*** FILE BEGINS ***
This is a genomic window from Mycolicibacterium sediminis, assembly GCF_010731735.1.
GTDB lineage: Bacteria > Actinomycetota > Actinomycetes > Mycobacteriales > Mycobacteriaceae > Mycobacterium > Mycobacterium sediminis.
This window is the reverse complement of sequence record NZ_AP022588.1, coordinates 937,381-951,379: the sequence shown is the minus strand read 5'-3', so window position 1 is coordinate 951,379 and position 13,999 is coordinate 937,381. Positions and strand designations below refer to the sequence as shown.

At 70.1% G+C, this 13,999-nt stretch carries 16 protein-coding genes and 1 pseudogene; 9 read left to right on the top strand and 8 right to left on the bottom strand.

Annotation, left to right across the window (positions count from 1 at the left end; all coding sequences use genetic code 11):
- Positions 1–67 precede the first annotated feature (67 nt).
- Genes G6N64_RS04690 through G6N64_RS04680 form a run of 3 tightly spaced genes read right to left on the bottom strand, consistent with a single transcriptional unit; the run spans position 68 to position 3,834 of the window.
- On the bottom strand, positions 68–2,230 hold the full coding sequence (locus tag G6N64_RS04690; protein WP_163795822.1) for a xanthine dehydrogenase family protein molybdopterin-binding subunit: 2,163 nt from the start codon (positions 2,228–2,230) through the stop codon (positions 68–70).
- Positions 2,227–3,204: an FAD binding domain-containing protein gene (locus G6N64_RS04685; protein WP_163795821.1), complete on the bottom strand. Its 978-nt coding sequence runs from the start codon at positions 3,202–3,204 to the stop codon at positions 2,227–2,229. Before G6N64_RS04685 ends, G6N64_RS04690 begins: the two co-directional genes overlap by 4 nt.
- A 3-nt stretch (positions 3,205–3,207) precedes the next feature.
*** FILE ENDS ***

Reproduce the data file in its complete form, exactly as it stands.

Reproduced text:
This is a genomic window from Mycolicibacterium sediminis, assembly GCF_010731735.1.
GTDB lineage: Bacteria > Actinomycetota > Actinomycetes > Mycobacteriales > Mycobacteriaceae > Mycobacterium > Mycobacterium sediminis.
This window is the reverse complement of sequence record NZ_AP022588.1, coordinates 937,381-951,379: the sequence shown is the minus strand read 5'-3', so window position 1 is coordinate 951,379 and position 13,999 is coordinate 937,381. Positions and strand designations below refer to the sequence as shown.

At 70.1% G+C, this 13,999-nt stretch carries 16 protein-coding genes and 1 pseudogene; 9 read left to right on the top strand and 8 right to left on the bottom strand.

Annotation, left to right across the window (positions count from 1 at the left end; all coding sequences use genetic code 11):
- Positions 1–67 precede the first annotated feature (67 nt).
- Genes G6N64_RS04690 through G6N64_RS04680 form a run of 3 tightly spaced genes read right to left on the bottom strand, consistent with a single transcriptional unit; the run spans position 68 to position 3,834 of the window.
- On the bottom strand, positions 68–2,230 hold the full coding sequence (locus tag G6N64_RS04690; protein WP_163795822.1) for a xanthine dehydrogenase family protein molybdopterin-binding subunit: 2,163 nt from the start codon (positions 2,228–2,230) through the stop codon (positions 68–70).
- Positions 2,227–3,204: an FAD binding domain-containing protein gene (locus G6N64_RS04685; protein WP_163795821.1), complete on the bottom strand. Its 978-nt coding sequence runs from the start codon at positions 3,202–3,204 to the stop codon at positions 2,227–2,229. Before G6N64_RS04685 ends, G6N64_RS04690 begins: the two co-directional genes overlap by 4 nt.
- A 3-nt stretch (positions 3,205–3,207) precedes the next feature.